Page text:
Newsletter October 2011 – Something Smells Rotten in Alabama

1143906383IN THIS ISSUE
California Dreamin’Reminder: 2013 Green Card Lottery About to End
USCIS Announces “Entrepreneurs in Residence” Initiative
National Hispanic Heritage Month
The Faces of US Immigrants: Yo-Yo Ma, A Cellist with the Bow of an Angel
Recipes From The Melting Pot: Mediterranean Zucchini Fritters, A Grecian Dish
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Something Smells Rotten in Alabama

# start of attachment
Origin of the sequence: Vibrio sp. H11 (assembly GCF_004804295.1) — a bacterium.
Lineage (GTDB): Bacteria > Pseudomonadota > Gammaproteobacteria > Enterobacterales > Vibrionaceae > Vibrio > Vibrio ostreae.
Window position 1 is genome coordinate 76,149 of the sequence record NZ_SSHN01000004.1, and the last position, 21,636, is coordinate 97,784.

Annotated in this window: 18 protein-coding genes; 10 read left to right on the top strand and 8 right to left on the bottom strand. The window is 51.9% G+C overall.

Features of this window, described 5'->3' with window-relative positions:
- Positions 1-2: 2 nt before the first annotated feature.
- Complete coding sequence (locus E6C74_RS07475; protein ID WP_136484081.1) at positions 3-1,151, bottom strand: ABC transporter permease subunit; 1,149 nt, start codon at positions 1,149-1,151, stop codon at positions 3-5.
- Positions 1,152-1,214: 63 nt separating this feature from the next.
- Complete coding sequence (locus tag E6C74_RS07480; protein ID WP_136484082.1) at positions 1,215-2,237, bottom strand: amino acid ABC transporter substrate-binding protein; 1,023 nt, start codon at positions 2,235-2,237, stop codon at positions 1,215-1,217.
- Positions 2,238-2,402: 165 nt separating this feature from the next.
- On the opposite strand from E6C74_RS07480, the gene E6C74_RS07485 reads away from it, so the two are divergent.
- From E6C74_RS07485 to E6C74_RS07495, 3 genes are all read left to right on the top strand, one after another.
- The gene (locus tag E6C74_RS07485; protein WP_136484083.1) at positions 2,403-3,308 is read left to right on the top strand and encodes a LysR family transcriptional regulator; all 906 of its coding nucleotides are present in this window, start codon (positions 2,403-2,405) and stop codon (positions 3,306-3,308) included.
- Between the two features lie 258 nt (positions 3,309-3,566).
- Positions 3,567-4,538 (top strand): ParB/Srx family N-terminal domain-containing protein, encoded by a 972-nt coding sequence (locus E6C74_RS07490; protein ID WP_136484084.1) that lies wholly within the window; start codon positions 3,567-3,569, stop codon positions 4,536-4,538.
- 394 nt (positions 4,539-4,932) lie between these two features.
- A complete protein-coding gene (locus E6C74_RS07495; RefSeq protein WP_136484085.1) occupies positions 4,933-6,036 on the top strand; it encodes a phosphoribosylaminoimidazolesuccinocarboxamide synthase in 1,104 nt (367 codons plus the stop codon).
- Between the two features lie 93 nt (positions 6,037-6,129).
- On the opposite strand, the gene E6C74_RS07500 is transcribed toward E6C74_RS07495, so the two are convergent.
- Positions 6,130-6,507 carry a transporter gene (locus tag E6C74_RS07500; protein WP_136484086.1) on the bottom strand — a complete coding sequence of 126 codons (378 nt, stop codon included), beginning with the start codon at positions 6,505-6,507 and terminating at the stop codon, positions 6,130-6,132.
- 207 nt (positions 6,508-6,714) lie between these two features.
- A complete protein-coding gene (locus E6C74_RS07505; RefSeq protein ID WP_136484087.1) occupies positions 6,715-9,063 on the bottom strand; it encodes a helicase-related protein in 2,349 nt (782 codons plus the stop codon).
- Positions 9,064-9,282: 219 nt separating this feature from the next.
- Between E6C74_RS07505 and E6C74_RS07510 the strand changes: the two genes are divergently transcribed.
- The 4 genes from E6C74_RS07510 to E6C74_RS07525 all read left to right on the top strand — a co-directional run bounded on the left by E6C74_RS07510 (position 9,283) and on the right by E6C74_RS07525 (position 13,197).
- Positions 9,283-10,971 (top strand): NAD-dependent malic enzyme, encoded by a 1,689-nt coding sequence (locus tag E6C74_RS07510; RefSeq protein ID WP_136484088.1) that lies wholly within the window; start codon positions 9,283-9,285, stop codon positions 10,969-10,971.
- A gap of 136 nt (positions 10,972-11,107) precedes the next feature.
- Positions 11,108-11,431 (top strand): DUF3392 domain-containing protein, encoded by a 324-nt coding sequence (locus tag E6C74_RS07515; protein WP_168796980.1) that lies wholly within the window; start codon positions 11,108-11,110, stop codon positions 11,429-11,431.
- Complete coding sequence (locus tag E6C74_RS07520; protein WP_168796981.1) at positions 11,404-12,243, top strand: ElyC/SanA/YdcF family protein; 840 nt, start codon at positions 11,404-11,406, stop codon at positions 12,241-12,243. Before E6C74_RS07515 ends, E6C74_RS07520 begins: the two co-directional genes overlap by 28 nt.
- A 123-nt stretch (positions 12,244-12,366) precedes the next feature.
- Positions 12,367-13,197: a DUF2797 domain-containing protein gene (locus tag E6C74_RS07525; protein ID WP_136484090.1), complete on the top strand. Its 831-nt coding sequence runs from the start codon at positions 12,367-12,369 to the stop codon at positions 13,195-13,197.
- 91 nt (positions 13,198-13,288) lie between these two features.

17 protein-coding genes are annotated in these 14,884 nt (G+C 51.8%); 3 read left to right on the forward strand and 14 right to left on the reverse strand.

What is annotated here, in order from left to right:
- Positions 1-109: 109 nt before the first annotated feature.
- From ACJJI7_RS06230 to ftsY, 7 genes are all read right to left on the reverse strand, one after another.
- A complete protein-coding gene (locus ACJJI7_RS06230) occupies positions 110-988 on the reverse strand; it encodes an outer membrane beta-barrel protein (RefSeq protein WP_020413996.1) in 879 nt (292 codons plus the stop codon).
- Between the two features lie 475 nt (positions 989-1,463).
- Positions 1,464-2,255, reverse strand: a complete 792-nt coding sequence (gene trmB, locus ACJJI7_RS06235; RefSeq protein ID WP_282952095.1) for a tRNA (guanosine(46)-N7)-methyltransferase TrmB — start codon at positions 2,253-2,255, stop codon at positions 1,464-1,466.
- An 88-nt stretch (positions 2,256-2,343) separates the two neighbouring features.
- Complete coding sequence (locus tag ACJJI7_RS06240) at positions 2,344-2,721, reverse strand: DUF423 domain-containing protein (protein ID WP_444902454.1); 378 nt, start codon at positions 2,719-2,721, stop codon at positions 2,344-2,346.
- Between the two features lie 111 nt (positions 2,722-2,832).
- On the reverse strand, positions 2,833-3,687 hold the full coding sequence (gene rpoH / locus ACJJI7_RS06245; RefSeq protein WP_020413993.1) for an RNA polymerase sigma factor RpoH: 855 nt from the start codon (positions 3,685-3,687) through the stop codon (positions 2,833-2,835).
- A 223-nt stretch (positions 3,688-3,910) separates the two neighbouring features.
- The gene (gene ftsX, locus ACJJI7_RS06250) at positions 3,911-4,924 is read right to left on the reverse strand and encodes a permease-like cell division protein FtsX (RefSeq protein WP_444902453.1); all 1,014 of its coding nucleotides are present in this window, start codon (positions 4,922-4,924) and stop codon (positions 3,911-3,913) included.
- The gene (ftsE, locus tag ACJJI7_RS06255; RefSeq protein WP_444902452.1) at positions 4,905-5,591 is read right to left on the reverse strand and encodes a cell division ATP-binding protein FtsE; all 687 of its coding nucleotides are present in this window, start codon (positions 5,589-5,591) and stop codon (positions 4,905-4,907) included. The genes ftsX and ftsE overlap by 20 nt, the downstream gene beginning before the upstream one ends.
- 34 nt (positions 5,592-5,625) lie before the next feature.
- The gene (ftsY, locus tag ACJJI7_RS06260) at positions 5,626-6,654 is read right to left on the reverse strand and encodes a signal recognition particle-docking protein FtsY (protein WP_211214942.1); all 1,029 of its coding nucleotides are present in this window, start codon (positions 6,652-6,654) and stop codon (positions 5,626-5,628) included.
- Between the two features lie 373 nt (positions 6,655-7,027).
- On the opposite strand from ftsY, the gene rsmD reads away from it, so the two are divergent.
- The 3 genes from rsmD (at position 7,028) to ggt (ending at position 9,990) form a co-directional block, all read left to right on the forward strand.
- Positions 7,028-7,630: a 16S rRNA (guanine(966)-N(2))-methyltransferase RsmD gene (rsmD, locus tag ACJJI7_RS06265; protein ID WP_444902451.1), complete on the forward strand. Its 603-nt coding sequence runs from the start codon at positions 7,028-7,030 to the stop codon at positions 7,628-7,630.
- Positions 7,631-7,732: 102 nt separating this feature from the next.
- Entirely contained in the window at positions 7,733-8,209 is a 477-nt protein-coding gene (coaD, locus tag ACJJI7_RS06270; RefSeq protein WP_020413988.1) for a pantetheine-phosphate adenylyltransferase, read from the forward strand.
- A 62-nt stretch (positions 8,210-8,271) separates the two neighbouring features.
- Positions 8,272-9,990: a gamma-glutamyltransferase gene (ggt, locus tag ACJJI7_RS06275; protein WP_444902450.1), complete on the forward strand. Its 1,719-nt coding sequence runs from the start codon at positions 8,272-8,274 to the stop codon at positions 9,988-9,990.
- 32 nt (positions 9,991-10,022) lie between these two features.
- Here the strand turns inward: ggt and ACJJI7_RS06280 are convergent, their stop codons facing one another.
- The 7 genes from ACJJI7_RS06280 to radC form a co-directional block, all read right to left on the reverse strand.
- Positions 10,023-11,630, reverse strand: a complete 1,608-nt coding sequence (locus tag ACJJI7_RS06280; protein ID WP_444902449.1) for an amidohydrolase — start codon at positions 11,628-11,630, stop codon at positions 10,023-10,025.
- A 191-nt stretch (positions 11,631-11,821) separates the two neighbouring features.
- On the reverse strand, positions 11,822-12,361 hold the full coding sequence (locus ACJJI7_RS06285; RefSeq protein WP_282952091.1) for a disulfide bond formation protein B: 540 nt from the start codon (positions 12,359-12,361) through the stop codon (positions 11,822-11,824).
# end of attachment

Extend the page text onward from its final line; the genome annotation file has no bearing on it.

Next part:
When Alabama’s immigration law, SB 1070, went into effect in September 2011, at least two dramatic things happened: Alabama schools saw a dramatic drop in Latino children attending and the state’s farmers had no workers available to pick their crops. Under this new legislation, schools are required to check the immigration status of newly enrolled students. In addition, the new law also allows police, during a traffic stop, to ask for documentation to prove US Citizenship or legal immigration status of anyone they suspect of being here illegally. I don’t know about you, but not many people I know carry proof of their immigration status. That is why many consider such laws an infringement on people’s rights because they have the capacity of increasing profiling, especially of Hispanic or Hispanic-looking people. In a recent article by Chris Parsons, it was reported that a large number of “legal Hispanic workers are leaving Alabama because family members and friends don’t have the correct paperwork and they fear they could be jailed.” Alabama farmers are worried, as their crops begin to rot, that they won’t be able to recover from their economic losses. Most Hispanic workers, even those that are documented, U.S. citizens or legal migrant workers, are not showing up to work in fear that they maybe targeted by this new law. Many of these workers are fleeing to Tennessee or Washington, while those who are staying are “trying not to go out as much.” Republican Sen. Scott Beason, one of the legislators who crafted the bill, continues to defend it as a job creation bill. Alabama has close to a 10% unemployment rate but many economic experts believe that this bill will have the opposite effect in that it will hurt Alabama’s economy, specifically agricultural and commercial construction businesses. Very recently, the 11th U.S. Circuit Court of Appeals dealt a blow to Alabama’s immigration law, siding with the Obama administration, blocking public schools from checking the immigration status of students. The decision also said police can’t charge immigrants who are unable to prove their citizenship. The decision is only temporary and a final ruling won’t be expected for months. But as with the immigration laws adapted by states like Arizona and Georgia, Alabama’s SB 1070 will prove to have a negative effect on their economy. In turn, as produce is not be picked and allowed to rot, we will all pay at the end because of rising food prices.

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